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‘Prepare ye the way of the Lord’ – that is what art does. Phyllis Novak

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McCahon, Colin - by Rob Yule

How the Light Gets In: The Christian Art of Colin McCahon

 

by Rob Yule 

I first encountered a Colin McCahon painting in the mid 1970s when I was Ecumenical Chaplain at Victoria University of Wellington. A gigantic mural appeared on the wall of the entrance foyer of a new lecture block—now known as the Maclaurin Building. It featured an enormous 3 metre-high ‘I AM’ in white and black letters, astride a stylised but recognisably New Zealand landscape, with texts reminiscent of the biblical prophets.

It was a painting to walk past, from left to right. The left panel, showing the lowering darkness of a bush fire or an approaching storm, seemed heavy with foreboding about secular culture, ‘this dark night of Western civilisation’. It reminded me of the words of Fairburn, who a generation earlier had also lamented the burning of the bush and the secularity of New Zealand culture: ‘Smoke out of Europe, death blown on the wind, and a cloak of darkness for the spirit.’

Toward the right of the painting the landscape brightened. The transition from darkness to light was marked by a series of biblical texts, framed by the giant letters ‘I AM’, God’s numinous personal name, indicating his eternal being, revealed to Moses before the exodus from Egypt (Exodus 3:14). The texts, from the Psalms, included a prayer for self-awareness: ‘teach us to order our days rightly, that we may enter the gate of wisdom’ (Psalm 90:12),2 and an invocation of God’s blessing: ‘God be gracious to us and bless us, God make his face shine upon us that his ways may be known on earth and his saving power among all the nations’ (Psalm 67:1-2).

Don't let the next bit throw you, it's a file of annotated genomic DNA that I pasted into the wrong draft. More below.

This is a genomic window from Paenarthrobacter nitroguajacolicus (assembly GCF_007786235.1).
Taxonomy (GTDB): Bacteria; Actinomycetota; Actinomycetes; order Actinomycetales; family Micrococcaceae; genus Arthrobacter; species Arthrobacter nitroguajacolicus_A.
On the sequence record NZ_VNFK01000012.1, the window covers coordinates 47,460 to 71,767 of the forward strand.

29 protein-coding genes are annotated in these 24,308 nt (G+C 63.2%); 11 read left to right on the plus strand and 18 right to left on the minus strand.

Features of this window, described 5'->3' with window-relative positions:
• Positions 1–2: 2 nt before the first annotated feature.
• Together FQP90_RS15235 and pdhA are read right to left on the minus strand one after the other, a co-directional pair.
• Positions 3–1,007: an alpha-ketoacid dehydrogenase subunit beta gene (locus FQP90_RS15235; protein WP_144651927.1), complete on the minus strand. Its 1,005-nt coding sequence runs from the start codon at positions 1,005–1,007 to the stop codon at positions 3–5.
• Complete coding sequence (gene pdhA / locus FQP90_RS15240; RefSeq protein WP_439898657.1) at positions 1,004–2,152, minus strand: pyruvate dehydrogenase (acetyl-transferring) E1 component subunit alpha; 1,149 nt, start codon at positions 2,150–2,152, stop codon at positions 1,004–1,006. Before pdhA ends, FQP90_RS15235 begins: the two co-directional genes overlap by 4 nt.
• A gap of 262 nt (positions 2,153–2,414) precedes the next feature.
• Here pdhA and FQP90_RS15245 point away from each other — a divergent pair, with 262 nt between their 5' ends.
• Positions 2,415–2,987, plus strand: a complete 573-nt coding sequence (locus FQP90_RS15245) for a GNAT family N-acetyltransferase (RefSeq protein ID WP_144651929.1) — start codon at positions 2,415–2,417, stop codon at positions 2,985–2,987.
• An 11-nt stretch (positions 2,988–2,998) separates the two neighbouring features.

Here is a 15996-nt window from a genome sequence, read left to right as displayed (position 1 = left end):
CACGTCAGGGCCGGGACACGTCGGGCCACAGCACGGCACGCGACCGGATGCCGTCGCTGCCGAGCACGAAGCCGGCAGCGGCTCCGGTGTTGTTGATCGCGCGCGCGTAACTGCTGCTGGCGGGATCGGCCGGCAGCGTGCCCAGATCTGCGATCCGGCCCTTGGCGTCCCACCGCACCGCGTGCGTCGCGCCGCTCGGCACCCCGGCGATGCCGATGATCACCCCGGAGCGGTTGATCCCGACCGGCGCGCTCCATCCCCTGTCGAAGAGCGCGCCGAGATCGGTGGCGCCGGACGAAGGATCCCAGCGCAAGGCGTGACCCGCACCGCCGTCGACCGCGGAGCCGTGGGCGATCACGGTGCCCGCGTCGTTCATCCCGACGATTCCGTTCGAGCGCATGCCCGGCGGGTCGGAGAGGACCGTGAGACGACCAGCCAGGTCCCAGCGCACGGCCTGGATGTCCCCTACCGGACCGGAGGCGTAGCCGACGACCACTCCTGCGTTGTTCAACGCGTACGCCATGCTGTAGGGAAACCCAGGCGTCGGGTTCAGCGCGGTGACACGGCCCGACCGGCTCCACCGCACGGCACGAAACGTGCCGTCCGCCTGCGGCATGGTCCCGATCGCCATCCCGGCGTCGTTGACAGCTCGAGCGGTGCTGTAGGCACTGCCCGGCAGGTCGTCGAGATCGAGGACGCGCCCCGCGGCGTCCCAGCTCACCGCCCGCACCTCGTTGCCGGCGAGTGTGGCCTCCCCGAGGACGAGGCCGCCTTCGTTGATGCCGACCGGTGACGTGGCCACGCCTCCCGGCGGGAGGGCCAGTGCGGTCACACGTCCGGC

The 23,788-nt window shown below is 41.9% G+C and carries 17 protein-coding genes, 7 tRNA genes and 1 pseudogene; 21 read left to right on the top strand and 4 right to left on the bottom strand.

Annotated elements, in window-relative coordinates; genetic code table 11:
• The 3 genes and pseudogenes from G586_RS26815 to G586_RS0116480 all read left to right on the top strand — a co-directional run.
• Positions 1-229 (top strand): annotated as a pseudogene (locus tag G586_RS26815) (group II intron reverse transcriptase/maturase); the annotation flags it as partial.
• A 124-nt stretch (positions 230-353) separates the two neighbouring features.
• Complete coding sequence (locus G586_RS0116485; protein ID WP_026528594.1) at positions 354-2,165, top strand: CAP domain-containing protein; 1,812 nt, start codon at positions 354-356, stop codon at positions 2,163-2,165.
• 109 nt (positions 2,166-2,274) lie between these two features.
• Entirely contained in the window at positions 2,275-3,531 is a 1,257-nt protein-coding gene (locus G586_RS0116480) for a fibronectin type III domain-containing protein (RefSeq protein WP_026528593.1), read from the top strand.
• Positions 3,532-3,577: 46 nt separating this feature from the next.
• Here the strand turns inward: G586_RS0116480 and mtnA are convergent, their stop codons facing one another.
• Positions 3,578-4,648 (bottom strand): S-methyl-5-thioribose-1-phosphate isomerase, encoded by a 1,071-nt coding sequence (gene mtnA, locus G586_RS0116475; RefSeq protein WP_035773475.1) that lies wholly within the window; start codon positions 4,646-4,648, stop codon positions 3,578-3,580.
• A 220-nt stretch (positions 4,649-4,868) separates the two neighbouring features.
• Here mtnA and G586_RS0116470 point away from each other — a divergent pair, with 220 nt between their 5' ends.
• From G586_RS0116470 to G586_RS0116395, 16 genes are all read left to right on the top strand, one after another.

I remember standing before this vast mural, awed by its impact. It was a profoundly counter-cultural statement—not unlike the ‘turn or burn’ preaching of the Jesus People movement with which it is contemporary—warning that our secular, materialistic society will destroy itself, unless we humble ourselves, seek wisdom, and pursue ‘the Lord, our true goal’. Like an evangelist pressing home the bleakness of the human condition and the majesty and holiness of God to bring about a change of heart, McCahon spread a giant canvas to urge his viewers to leave the broad and popular way that leads to destruction and ‘enter through the narrow gate’ that leads to life (Matthew 7:13-14). 

Read more: www.cs.org.nz/magazine/october_08__how_the_light_gets_in/how_the_light_gets_in___the_christian_art_of_colin_mccahon__part_1___the_evangelist